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Sonoma Family Life Magazine

7 Things Camp Teaches Teens

By Kerrie McLoughlin

Summer camp is often a place to send elementary-
age kids so they aren’t sitting around the house bored. But camp is an important opportunity for teens, too. Here’s what they might experience.

1. Giving back. Community service camps offer a great chance for your teen to make a difference while also acquiring skills that will carry them through their lives. In these programs, kids get to spend their days helping others, which just feels good to everyone involved. Maybe your teen will pack food for the homeless, teach kids how to read, or clean up a playground. They could even learn how to paint a house, care for a yard of an elderly person, or plan and build a home for someone who is in need.

2. Making new friends. Adding new friends to one’s life is enriching at any age. Some teens attend the same camps every summer and see the same friends every year while other kids are attending camps for the first time and need to learn to connect with new people. Whatever the situation, creating and maintaining friendships requires kids to develop social skills.

3. Learning new things. Whether your teens attend a camp to learn more about horses, a specific sport like soccer, or a skill like a foreign language, they have an entire day, week, or longer to focus on that one activity and really immerse themselves in it. Who knows? A summer interest could turn into a lifelong passion that inspires a vocation or avocation down the road.

4. Working as a team. Your child will be meeting kids of different ages and backgrounds. Learning how to get along and work as a team is a huge life skill that will be reinforced at camp. Some camps even have kids do team- and trust-building activities to help kids get to know each other.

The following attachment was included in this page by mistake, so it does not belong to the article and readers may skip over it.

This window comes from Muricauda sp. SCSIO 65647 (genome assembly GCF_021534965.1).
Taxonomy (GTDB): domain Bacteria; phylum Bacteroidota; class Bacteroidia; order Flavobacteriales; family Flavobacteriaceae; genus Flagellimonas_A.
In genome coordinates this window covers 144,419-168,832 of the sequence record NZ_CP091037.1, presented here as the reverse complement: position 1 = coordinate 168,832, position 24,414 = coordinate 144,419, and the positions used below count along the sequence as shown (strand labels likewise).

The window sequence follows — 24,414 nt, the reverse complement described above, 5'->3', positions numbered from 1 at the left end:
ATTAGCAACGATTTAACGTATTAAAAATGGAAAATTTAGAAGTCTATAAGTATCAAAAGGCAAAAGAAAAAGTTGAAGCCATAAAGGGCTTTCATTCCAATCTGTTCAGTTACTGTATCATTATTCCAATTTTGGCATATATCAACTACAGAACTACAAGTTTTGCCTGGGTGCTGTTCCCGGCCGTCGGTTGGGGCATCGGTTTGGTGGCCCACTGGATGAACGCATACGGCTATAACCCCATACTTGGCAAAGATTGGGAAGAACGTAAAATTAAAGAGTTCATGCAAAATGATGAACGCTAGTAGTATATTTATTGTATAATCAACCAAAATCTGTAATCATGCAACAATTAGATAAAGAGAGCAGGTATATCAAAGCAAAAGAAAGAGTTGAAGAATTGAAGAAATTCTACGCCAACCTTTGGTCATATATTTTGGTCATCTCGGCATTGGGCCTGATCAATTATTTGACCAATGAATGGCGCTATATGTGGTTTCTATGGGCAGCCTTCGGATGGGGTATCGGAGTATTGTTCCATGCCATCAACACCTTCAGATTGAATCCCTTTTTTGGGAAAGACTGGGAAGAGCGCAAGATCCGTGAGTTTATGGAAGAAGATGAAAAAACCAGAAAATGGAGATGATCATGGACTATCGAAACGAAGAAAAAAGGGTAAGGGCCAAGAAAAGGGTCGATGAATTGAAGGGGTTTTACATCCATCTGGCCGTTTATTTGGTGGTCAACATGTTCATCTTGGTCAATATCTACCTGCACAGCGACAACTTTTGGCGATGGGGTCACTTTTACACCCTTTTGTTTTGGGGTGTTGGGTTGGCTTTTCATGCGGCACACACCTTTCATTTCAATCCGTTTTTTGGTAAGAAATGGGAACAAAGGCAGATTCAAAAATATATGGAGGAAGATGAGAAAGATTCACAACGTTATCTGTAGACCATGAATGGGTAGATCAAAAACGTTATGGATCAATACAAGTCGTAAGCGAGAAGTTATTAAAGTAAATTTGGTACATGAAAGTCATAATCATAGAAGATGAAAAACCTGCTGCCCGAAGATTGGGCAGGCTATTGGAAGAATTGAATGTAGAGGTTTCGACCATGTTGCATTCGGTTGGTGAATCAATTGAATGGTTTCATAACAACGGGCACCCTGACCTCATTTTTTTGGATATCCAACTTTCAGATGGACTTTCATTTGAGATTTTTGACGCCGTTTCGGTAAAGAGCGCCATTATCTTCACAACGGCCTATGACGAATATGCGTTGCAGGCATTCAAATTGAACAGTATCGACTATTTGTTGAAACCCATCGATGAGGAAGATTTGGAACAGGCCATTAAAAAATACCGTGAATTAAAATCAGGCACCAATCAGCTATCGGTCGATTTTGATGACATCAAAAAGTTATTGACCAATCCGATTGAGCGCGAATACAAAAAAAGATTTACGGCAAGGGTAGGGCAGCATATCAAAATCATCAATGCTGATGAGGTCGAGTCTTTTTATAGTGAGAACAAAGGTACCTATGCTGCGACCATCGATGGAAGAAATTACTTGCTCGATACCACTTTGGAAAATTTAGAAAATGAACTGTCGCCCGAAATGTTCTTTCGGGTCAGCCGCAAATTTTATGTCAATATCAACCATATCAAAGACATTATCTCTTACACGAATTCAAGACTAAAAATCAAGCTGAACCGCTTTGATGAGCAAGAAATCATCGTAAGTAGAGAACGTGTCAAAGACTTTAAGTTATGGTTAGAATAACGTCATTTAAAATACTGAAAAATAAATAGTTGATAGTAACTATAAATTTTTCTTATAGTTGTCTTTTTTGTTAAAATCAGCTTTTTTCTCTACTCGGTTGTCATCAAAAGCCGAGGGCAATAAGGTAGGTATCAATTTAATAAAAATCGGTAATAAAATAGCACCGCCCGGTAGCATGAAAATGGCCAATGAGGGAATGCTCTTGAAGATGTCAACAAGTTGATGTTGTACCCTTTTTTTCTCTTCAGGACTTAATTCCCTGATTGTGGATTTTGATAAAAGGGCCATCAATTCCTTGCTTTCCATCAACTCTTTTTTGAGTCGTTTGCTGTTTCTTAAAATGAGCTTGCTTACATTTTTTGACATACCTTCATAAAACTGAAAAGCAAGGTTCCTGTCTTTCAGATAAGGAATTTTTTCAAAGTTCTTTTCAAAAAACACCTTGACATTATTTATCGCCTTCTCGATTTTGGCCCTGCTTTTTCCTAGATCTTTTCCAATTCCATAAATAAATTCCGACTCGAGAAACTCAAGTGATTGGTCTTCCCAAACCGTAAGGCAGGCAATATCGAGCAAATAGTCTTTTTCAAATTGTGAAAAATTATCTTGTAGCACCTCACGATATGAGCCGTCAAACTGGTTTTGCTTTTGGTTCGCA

5. Staying active. Kids need to unplug from the various screens that demand their attention—TVs, video game players, smartphones, etc.—and engage their bodies. Camps, especially sports-oriented camps, give them a chance to do just that.

6. Living without you. Let’s face it: As our kids get older they start to grow away from us. They are simply preparing to head out on their own, and going away to camp cultivates their emerging sense of independence. The daily structure of camp helps kids to become responsible while relationships with camp staff teach them to respect and learn from adults who aren’t their parents.

7. Appreciating everything. When kids spend time away from their parents, they come home with a new appreciation of what it takes to be in a family. Your teens will probably also appreciate funny things like a full pantry that’s open all day, their comfy beds, and privacy. 

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